As an employer, you look for the best possible healthcare benefits for your employees; benefits that also fit your budget. The tasks required to evaluate and select these options can take many valuable hours of your time. Understanding different health plan types can be a good place to start when evaluating pros and cons.
Healthcare benefits are typically the most popular (and most expensive) benefits costs that employers provide their employees. That said, there are ways that employers can save money and still offer employees the best possible options. Below is some information about common health plan options and benefits that can help you get started determining what is right for your business.
The lower premiums of a high-deductible plan make them an appealing option for employers who are looking to cut fixed costs associated with health insurance. On average, the difference in annual family premiums between a high-deductible health plan and a traditional (PPO) health plan is $1,900.
If qualified, these plans can also allow employees to fund a health savings account (HSA).
Health savings account
HSAs are available to employees who enroll in an HSA-qualified health plan. Contributions can be made on a pre-tax basis, there are no taxes when funds are used for qualified medical expenses and the funds grow tax free.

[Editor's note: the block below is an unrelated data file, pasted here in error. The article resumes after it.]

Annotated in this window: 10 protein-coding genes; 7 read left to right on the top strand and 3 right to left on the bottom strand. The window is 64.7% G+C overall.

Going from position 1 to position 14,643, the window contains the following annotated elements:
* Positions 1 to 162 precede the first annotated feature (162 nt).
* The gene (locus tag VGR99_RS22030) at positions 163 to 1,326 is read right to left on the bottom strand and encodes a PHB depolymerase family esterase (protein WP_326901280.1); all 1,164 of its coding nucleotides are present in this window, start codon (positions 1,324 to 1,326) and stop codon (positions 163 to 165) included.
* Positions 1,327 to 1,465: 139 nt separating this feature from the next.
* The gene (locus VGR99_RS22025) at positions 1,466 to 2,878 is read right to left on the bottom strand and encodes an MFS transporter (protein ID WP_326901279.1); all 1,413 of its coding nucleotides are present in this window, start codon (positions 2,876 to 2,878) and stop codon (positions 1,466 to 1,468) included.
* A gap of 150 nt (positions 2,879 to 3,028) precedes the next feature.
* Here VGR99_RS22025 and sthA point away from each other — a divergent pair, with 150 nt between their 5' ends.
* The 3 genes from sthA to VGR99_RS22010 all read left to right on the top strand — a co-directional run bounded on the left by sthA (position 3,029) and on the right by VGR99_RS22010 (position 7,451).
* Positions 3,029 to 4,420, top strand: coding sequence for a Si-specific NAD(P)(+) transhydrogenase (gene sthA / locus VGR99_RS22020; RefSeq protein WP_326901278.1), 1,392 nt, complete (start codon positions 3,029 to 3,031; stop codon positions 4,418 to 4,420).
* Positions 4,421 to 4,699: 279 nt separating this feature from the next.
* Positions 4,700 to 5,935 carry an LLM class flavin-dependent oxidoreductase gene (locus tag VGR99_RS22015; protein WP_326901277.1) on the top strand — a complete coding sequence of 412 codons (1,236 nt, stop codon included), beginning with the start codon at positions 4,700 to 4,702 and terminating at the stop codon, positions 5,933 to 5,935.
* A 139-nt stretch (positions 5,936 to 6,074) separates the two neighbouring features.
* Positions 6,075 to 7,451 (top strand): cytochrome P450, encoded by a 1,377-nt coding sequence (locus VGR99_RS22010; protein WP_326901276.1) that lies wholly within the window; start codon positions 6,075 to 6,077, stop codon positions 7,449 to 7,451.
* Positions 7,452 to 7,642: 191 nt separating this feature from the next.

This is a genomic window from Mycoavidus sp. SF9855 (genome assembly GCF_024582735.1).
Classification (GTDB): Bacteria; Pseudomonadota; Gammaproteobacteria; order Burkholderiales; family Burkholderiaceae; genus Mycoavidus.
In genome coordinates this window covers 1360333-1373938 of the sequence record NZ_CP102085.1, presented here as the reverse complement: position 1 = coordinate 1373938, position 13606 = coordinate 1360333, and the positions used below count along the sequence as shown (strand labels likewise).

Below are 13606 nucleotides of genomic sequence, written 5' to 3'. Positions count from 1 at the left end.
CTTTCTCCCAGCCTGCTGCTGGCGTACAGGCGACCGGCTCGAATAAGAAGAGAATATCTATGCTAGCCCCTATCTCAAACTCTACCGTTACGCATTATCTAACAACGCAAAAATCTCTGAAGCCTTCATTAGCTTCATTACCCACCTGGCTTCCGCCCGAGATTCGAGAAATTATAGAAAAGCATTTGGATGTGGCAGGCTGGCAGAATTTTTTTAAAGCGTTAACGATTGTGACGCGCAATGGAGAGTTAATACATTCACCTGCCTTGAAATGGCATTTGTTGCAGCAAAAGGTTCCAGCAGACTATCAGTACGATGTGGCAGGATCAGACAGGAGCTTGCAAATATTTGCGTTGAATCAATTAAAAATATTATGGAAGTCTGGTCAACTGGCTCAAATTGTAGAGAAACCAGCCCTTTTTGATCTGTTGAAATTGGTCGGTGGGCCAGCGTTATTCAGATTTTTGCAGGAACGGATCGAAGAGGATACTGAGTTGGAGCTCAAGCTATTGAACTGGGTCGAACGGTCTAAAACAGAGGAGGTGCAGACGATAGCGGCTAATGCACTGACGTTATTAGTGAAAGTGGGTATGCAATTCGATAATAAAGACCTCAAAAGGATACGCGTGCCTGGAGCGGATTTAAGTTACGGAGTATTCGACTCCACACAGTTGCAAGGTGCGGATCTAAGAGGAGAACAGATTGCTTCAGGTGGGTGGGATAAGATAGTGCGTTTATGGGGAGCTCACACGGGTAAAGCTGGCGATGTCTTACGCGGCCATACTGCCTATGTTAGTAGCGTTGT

Employers can match your employee’s HSA contribution as a way to incentivize them to make contributions. Also, HSA contributions which are deducted from payroll on a pre-tax basis, create FICA tax savings (7.65%).
A recent EBRI study showed that employees contribute $1,986 to their HSA on average. That contribution can potentially save an employer $151.93 in FICA taxes, $19.72 SUTA, $9.93 FUTA and $39.72 on worker compensation insurance, for a total of $221.30 per employee. The same EBRI study also showed that, on average, employers contribute $935 to their employee’s HSA. Based on the 21% corporate tax rate, that is another $196.35 in savings annually per employer ($417.65 total).
Although an increasing number of employers are choosing high-deductible plans, traditional plans still lead in enrollment numbers. The lower deductibles and co-pay arrangement of most of these plans is more familiar to many employees but the trade off is higher premiums. Employers can help provide some additional savings to employees by providing a flexible spending account (FSA).
Flexible spending account
A flexible spending account is a tax-advantaged health spending account provided by the employer for the benefit of the employee. They are similar to HSAs, with a few key differences. Primarily, employees must use their FSA contributions in the calendar year or they lose them. Employers can allow employees to carryover up to $500 or provide a grace period, but there are additional restrictions.
According to EBRI, the average employee contributes $1,306 to FSAs, and when they contribute employers get $99 in FICA savings.
Providing healthcare benefits can be a complicated and time-consuming endeavor, but employers who understand how to position and leverage these benefits can experience savings and offer competitive benefits to employees. As employer strategies mature, driving additional enrollment and participation in account-based options can have an incremental effect on tax savings opportunities.
HealthEquity does not provide legal, tax, financial or medical advice.
HSAs are never taxed at a federal income tax level when used appropriately for qualified medical expenses. Also, most states recognize HSA funds as tax-free with very few exceptions. Please consult a tax advisor regarding your state’s specific rules.